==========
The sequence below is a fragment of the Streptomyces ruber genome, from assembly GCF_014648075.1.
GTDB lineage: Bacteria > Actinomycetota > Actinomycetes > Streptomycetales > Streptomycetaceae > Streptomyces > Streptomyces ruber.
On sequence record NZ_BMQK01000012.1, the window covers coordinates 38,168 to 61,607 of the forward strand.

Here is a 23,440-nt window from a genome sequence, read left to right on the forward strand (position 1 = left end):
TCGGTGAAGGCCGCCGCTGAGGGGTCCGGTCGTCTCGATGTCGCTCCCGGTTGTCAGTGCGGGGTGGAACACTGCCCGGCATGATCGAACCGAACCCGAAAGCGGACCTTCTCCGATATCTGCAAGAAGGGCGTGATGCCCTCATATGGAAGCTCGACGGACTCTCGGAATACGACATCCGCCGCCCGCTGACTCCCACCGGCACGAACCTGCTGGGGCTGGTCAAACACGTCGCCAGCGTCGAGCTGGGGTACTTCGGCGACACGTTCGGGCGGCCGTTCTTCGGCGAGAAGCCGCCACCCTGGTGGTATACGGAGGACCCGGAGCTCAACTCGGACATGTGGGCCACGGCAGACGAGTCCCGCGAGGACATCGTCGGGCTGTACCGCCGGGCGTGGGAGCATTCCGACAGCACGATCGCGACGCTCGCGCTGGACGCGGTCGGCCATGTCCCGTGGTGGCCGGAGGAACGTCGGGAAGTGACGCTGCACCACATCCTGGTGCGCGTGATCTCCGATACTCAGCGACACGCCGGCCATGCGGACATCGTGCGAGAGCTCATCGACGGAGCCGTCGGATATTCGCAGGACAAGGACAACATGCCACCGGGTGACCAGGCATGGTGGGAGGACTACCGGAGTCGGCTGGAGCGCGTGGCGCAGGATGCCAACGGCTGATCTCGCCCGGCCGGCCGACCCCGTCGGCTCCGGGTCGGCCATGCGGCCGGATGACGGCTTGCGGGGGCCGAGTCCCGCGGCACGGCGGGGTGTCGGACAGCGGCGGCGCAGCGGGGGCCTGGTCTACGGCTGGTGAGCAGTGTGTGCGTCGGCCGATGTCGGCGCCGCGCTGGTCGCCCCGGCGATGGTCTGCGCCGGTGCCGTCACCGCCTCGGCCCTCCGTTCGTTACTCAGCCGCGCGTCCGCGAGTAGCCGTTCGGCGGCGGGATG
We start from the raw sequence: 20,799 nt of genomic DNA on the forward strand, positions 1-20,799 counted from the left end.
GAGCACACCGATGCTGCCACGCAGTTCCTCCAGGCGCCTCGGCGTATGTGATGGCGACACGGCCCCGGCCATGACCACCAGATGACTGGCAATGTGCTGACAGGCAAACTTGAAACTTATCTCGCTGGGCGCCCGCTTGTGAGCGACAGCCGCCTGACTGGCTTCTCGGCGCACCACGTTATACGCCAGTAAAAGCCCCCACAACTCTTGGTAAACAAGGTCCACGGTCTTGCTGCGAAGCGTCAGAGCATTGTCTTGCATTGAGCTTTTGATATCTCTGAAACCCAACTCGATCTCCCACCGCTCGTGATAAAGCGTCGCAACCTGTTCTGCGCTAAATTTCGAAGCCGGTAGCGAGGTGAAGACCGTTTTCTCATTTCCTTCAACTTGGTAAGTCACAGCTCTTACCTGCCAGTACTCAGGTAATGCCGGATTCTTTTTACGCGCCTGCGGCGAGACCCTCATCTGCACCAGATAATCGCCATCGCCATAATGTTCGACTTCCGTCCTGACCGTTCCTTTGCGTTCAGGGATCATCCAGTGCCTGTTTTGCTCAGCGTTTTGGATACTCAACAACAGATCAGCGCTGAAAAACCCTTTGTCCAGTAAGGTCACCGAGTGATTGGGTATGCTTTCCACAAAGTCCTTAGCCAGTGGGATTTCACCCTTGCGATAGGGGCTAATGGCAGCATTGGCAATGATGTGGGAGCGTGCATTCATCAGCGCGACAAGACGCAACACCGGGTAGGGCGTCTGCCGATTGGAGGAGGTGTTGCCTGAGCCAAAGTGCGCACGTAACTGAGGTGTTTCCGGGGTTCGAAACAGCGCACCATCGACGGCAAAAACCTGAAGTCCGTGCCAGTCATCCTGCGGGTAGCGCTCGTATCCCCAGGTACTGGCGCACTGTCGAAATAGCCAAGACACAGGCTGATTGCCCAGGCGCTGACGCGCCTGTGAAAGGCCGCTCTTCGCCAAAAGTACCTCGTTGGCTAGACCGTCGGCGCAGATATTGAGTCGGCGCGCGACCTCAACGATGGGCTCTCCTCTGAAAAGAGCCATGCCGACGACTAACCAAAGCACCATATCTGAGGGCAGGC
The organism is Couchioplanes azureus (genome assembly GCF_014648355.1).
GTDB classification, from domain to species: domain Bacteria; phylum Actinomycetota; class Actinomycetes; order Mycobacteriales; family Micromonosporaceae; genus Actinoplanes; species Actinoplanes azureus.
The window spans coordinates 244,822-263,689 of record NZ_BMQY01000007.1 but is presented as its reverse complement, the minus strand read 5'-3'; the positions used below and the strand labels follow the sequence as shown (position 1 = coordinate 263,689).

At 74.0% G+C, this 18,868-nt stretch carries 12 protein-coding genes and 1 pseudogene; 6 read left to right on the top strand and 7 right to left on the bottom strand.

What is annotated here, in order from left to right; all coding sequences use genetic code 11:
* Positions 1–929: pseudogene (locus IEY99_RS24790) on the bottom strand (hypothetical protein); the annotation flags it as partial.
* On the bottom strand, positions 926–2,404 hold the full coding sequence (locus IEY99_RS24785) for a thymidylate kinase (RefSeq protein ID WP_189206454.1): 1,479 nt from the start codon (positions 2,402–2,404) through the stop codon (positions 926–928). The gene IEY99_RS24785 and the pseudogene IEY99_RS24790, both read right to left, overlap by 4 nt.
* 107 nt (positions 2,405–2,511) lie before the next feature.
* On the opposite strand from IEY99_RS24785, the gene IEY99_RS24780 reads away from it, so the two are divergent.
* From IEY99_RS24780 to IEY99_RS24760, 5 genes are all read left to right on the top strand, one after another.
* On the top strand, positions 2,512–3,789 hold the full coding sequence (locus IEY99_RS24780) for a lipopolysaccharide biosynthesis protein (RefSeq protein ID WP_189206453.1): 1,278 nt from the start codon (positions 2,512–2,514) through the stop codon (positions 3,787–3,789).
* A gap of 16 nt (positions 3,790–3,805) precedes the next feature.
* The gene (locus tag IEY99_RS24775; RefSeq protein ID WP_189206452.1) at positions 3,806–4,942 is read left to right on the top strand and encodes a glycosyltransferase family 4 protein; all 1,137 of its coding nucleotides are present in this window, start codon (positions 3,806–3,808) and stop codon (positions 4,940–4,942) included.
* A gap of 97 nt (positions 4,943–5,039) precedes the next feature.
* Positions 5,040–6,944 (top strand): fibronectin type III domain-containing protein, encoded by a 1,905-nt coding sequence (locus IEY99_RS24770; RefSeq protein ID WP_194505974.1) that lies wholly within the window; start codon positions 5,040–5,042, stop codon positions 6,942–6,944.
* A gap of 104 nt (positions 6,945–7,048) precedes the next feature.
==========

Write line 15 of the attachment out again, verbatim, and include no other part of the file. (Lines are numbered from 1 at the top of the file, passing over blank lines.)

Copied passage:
* 107 nt (positions 2,405–2,511) lie before the next feature.